• Dining will not be the only area where you may see less people. New capacity limits will be in effect for gyms, pools, theatres, spas and other public areas. Physical distance marking may be evident wherever you may queue whether it is embarkation, at ports of call where you must get on and off the ship and/or on board. For now, some lines such as ACL and Avalon are cruising with up to 50% less guests to help with physical distancing.
  • Touch-free cards for on board purchasing will become the norm but as most lines use them now that is not an entirely new protocol for cruisers.
  • Most lines will have medical personal on board (doctor and nurses), a dedicated health and safety inspector or if in the case of river lines, some type of medical personal as these ships are always close to a land hospital if required. This is not new. Protocols are in place however with training for recognition of a Covid-19 possible problem, and what to do if results are positive. This goes not only for medical personal, but the crew as well is being taught how to spot potential cases. Empty cabins are being maintained for possible isolation cases.
  • Crew are being scrutinized for health as never before and in some cases may be in isolation prior to commencing work on board. Avalon Waterways will be checking crew temperatures daily. Crew cabins will be cleaned and fogged the same as guests. Training will be required not only for the new protocols but also in coping with possible sickness on board. The crews of Hurtigruten for example must complete the WHO’s official Covid-19 course.

On Shore

Cruise lines are well equipped to control and cope with the new health standards on board but most folks cruise to experience a continual line-up of destinations on shore. Cruise lines are working with their shore partners to ensure that physical distancing, disinfecting, and the availability of hand sanitizer wipes and PPE if desired are the norm as well as at the attractions they visit.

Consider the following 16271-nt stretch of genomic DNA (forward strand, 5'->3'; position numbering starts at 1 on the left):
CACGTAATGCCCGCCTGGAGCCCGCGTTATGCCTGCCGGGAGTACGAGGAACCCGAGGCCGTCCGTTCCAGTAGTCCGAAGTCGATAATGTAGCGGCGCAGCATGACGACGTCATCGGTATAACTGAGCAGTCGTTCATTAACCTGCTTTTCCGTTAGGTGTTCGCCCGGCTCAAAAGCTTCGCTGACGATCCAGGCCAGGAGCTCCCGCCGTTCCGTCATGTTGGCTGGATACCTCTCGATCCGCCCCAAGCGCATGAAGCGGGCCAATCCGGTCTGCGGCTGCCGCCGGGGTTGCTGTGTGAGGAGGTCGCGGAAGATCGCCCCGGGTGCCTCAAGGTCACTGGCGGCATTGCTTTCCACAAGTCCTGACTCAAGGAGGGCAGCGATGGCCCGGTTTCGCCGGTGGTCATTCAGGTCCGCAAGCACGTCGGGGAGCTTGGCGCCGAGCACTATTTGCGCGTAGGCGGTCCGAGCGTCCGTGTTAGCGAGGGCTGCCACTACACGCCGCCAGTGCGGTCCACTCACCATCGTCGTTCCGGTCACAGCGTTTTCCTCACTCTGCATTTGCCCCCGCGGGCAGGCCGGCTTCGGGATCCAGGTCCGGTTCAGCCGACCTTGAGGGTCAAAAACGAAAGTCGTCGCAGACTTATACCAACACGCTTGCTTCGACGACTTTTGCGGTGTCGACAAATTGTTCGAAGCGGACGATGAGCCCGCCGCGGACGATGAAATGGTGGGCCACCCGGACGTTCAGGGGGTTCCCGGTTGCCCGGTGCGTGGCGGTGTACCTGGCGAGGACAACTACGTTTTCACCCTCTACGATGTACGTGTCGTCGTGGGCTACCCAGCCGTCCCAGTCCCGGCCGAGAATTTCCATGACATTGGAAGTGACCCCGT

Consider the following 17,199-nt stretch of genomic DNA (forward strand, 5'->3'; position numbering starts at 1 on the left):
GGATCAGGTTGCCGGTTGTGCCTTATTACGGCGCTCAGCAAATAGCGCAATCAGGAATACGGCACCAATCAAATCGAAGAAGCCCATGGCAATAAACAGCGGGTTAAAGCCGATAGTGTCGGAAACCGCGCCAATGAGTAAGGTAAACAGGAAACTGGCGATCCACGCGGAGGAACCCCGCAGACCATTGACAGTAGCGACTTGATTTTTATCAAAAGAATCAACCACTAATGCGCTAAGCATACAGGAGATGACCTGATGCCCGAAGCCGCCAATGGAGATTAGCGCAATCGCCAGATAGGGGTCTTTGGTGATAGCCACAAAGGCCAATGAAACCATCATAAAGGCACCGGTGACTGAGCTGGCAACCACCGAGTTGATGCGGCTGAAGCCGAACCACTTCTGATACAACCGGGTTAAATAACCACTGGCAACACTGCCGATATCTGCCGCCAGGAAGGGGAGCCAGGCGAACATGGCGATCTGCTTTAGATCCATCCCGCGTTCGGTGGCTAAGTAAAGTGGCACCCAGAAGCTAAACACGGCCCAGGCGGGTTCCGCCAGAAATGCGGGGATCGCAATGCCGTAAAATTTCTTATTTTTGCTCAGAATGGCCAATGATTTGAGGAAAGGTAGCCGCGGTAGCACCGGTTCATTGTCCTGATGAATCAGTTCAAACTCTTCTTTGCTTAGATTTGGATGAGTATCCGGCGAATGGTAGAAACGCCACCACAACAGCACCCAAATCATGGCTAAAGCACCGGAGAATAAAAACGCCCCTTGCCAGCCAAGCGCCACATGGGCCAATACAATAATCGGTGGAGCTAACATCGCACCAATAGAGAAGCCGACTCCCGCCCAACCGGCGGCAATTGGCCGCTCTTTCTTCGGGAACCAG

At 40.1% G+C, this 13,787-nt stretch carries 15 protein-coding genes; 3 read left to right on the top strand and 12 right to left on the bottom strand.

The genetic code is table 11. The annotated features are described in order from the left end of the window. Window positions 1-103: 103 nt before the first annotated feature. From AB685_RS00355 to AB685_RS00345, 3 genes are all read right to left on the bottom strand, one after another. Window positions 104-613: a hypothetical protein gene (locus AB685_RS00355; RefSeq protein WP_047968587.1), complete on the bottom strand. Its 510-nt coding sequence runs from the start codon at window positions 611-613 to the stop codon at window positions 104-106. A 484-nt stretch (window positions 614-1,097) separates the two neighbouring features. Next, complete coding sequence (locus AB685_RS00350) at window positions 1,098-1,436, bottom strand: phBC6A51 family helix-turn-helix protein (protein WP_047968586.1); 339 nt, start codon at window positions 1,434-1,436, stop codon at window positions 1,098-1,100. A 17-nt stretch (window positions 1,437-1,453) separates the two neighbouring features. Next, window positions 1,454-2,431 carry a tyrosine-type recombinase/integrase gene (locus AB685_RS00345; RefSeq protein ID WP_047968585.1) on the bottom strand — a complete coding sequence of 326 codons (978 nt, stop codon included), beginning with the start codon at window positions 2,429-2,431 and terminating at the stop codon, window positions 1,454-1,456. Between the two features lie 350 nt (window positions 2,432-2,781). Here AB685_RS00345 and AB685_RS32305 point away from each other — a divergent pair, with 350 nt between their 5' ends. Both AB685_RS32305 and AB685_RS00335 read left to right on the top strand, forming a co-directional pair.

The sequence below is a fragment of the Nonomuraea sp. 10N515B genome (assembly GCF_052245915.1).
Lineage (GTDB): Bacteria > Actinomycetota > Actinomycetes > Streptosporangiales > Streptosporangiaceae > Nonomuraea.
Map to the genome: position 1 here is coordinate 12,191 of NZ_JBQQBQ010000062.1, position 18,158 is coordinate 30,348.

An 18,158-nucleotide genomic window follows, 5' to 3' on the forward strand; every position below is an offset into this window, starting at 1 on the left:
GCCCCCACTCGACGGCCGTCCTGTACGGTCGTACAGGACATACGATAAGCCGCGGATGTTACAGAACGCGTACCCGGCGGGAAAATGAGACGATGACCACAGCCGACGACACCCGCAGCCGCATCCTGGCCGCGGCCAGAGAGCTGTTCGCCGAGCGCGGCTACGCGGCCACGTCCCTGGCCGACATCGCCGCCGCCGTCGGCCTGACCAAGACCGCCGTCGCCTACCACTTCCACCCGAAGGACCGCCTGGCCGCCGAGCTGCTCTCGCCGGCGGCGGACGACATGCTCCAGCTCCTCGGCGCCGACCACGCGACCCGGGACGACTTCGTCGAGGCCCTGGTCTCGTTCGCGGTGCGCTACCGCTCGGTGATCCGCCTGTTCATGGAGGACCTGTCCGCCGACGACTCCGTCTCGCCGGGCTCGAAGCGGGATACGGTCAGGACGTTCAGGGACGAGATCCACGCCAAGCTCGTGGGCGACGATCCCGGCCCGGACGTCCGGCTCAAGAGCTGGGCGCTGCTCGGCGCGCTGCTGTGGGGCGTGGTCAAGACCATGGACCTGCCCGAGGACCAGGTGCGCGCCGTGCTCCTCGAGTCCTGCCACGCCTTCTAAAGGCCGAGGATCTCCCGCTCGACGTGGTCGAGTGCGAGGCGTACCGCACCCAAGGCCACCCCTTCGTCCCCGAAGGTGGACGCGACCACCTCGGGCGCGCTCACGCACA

There will be strict control over access to the ships in ports and supplies taken aboard will be sanitized. Times to get on and off the ship will be staggered to prevent line-ups and crowding. Security checks may be enhanced with additional health screening when returning to the ship.

Itineraries may change if there are any concerns about a scheduled port of call.  Cruise lines will be just as wary of their ports of call as these places were of them during the early days of the pandemic.

With the loss of revenue from cruise ships calling, ports of call, vendors and tour operators at these places are now aware how critical it is to implement health measures to insure confidence both of the lines and their guests.


(image: Bigstock)


(image: Bigstock)

The Future

Common sense would dictate that cruising will be one of the safest ways to vacation in the future the same as it has been in the past despite the bad press it has received. If cruising is considered not safe, then no vacation choice can possibly be unless you wish to staycation. The biggest hurdle to cruising in the near future is the assurance the airport you travel through, the plane you fly on, and the hotel you may stay in before or after you cruise has the strictest health protocols in place that cruise lines do.

As always your travel professional is the best person to turn to for advice and booking being up-to-date on all the new protocols and travel procedures to make your vacation choice as stress-free as possible.

*Note:  The cruise lines mentioned may not be the sole practitioners of the protocols mentioned; there may be others as well as this is an evolving situation.

Article first appeared on Real Travel Experts.